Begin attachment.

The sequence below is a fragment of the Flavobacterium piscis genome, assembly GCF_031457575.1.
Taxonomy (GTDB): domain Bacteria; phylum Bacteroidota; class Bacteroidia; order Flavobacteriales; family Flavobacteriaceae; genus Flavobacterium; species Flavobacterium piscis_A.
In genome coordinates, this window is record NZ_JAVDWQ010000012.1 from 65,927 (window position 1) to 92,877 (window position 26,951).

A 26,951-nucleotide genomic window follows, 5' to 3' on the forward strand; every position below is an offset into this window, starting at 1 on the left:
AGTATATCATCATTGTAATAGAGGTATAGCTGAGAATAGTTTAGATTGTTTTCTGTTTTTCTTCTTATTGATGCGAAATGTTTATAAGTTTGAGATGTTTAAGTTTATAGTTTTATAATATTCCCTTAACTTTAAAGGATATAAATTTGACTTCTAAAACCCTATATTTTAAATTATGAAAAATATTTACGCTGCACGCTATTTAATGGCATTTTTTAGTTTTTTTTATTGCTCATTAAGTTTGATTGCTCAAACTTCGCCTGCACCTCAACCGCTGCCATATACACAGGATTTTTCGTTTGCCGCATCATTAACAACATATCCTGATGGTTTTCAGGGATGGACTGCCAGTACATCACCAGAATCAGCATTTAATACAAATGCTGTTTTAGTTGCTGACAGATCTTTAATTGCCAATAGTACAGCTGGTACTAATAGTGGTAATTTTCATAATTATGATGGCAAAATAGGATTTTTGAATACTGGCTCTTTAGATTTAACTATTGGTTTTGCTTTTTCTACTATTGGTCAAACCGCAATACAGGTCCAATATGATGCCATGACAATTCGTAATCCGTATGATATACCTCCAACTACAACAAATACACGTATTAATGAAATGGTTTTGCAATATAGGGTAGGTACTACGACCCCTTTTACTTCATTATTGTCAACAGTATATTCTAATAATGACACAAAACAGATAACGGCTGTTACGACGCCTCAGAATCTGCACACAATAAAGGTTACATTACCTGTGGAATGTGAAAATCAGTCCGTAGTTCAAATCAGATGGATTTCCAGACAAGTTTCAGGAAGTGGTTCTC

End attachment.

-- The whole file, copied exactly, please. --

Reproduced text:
The sequence below is a fragment of the Flavobacterium piscis genome, assembly GCF_031457575.1.
Taxonomy (GTDB): domain Bacteria; phylum Bacteroidota; class Bacteroidia; order Flavobacteriales; family Flavobacteriaceae; genus Flavobacterium; species Flavobacterium piscis_A.
In genome coordinates, this window is record NZ_JAVDWQ010000012.1 from 65,927 (window position 1) to 92,877 (window position 26,951).

A 26,951-nucleotide genomic window follows, 5' to 3' on the forward strand; every position below is an offset into this window, starting at 1 on the left:
AGTATATCATCATTGTAATAGAGGTATAGCTGAGAATAGTTTAGATTGTTTTCTGTTTTTCTTCTTATTGATGCGAAATGTTTATAAGTTTGAGATGTTTAAGTTTATAGTTTTATAATATTCCCTTAACTTTAAAGGATATAAATTTGACTTCTAAAACCCTATATTTTAAATTATGAAAAATATTTACGCTGCACGCTATTTAATGGCATTTTTTAGTTTTTTTTATTGCTCATTAAGTTTGATTGCTCAAACTTCGCCTGCACCTCAACCGCTGCCATATACACAGGATTTTTCGTTTGCCGCATCATTAACAACATATCCTGATGGTTTTCAGGGATGGACTGCCAGTACATCACCAGAATCAGCATTTAATACAAATGCTGTTTTAGTTGCTGACAGATCTTTAATTGCCAATAGTACAGCTGGTACTAATAGTGGTAATTTTCATAATTATGATGGCAAAATAGGATTTTTGAATACTGGCTCTTTAGATTTAACTATTGGTTTTGCTTTTTCTACTATTGGTCAAACCGCAATACAGGTCCAATATGATGCCATGACAATTCGTAATCCGTATGATATACCTCCAACTACAACAAATACACGTATTAATGAAATGGTTTTGCAATATAGGGTAGGTACTACGACCCCTTTTACTTCATTATTGTCAACAGTATATTCTAATAATGACACAAAACAGATAACGGCTGTTACGACGCCTCAGAATCTGCACACAATAAAGGTTACATTACCTGTGGAATGTGAAAATCAGTCCGTAGTTCAAATCAGATGGATTTCCAGACAAGTTTCAGGAAGTGGTTCTC